The second thing to consider before designing your landing page is your audience (or personas). Who are you targeting and what kind of action do you want them to take? Just like how you wouldn’t get on a bus if you didn’t know where you were going, you shouldn’t create a landing page if you don’t understand your readers and their needs.
How do you understand your audience? First off, if you don’t know who your audience is or what personas you are marketing to ask yourselves these questions – who are my ideal customers and who are the customers I should avoid? What motivates them and what do they care about? How do they consume content – do they use search engines, social media, mobile or desktop?
Once you determine your audience, put out a piece of content and attract readers to it, you should be able to make them stick – you can read more about ways to make your blog/content sticky by reading Darren Rowse’s post here - then collect data about your audience that will help with your landing page and overall marketing goals.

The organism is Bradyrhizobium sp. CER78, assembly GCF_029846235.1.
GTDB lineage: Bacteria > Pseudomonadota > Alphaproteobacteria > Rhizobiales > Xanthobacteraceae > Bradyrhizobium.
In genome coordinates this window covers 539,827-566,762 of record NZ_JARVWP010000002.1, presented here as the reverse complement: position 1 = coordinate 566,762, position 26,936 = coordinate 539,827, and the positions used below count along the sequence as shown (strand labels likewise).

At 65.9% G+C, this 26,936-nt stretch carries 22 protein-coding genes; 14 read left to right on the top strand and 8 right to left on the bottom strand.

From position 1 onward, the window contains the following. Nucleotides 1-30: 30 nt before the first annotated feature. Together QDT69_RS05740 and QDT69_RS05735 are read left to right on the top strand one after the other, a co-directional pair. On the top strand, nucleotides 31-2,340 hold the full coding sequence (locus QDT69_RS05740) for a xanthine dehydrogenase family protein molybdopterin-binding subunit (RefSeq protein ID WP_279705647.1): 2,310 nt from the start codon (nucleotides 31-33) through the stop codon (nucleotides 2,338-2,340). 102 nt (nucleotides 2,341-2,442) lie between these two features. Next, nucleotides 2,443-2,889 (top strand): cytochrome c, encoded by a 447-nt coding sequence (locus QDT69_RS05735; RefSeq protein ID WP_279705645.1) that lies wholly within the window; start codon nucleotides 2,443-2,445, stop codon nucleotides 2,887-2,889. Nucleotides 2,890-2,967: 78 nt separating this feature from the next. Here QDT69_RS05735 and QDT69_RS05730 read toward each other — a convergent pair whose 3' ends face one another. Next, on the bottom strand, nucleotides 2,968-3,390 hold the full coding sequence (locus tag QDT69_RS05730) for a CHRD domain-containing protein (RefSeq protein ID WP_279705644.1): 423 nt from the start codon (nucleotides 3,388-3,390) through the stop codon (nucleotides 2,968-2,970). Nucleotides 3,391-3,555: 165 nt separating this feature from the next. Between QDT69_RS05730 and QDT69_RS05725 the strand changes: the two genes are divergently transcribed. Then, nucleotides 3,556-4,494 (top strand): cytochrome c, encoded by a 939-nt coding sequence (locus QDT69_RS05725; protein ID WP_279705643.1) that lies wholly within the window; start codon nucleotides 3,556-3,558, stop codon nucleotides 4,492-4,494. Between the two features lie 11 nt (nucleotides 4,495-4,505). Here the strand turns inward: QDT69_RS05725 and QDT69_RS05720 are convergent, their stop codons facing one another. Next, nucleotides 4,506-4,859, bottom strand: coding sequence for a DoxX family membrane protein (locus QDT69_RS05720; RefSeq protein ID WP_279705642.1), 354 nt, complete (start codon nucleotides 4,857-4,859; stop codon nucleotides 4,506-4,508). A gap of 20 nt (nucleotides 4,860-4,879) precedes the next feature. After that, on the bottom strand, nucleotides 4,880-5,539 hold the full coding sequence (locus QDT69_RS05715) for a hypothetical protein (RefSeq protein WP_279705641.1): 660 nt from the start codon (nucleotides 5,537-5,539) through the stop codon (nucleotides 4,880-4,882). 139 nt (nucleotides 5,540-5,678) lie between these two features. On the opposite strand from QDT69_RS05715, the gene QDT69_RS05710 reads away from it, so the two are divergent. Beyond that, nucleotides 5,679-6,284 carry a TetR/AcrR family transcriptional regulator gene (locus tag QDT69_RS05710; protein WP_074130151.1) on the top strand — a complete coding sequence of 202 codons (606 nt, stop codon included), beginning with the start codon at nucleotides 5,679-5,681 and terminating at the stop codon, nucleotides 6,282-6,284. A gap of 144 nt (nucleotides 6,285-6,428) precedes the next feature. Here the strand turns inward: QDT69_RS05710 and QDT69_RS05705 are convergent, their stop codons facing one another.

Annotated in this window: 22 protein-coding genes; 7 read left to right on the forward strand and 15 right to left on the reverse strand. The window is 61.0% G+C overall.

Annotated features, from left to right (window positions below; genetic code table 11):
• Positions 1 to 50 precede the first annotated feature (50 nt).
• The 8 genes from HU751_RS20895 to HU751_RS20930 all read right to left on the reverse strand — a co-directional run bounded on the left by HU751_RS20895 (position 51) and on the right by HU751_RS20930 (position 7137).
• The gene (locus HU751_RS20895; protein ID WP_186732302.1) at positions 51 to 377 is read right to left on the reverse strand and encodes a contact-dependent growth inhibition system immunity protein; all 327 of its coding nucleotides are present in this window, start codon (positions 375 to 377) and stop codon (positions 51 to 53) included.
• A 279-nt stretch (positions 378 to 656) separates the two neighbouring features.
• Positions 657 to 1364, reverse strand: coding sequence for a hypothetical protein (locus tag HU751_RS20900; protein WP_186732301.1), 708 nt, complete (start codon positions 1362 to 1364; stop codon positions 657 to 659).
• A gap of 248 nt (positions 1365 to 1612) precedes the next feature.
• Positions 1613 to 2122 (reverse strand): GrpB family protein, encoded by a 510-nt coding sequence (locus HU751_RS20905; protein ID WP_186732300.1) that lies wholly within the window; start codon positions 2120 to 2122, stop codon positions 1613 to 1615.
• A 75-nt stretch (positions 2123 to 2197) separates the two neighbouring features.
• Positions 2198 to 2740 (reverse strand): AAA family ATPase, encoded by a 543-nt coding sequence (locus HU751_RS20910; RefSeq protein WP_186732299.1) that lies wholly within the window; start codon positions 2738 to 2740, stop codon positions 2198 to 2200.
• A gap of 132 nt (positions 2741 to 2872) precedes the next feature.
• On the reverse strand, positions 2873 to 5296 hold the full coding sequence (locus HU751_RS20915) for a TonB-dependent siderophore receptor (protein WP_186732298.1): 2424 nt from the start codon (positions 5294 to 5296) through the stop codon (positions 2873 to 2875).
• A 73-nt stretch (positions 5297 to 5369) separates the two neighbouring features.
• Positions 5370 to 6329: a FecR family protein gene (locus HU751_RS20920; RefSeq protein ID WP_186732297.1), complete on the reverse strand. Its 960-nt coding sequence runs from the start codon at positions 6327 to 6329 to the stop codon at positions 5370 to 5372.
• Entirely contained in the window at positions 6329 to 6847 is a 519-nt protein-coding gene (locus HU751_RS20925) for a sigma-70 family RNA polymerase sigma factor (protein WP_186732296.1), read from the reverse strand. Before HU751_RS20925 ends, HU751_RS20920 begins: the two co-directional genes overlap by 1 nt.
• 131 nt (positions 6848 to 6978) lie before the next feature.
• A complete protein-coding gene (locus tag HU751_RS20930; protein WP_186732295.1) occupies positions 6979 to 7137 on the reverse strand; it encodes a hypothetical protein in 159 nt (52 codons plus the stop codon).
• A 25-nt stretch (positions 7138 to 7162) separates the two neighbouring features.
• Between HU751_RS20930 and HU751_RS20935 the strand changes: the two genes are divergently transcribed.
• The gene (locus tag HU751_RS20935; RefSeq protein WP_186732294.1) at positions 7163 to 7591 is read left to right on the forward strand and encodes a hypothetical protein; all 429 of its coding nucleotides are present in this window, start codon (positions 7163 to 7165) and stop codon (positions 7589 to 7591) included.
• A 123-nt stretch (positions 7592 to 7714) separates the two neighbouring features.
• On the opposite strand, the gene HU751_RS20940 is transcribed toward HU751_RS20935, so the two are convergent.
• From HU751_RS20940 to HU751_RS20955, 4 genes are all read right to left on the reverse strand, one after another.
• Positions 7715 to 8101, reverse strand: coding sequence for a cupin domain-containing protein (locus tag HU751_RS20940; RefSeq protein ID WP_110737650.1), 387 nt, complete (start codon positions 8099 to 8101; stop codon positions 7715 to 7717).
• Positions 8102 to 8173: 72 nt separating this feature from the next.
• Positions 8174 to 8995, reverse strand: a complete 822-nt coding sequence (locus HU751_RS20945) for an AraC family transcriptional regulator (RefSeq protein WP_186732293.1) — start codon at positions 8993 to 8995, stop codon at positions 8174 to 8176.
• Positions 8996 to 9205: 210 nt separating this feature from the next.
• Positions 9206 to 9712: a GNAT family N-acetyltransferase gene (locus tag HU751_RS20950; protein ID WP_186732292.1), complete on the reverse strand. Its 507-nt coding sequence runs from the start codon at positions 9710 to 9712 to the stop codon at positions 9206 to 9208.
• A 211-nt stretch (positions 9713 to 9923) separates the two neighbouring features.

Here are suggestions on how to build trust with your audience:
- Over deliver, don’t only give them what they are looking for, give them more!
- Make sure all their questions are answered.
- Show that you really care.
- Don’t be too quick to sell, rather be quick to listen.
- Offer solutions; Let your readers know that you offer the best solution to their problem.
- Remove any doubt as to why your product or service cannot be trusted.
- Establish yourself as an authority and soon you will have them eating right out of your hand.
3 – Your Product
The success of your business greatly depends on how well you understand your product. I am sure you have come across sales people trying to sell you that they don’t believe in, let alone understand.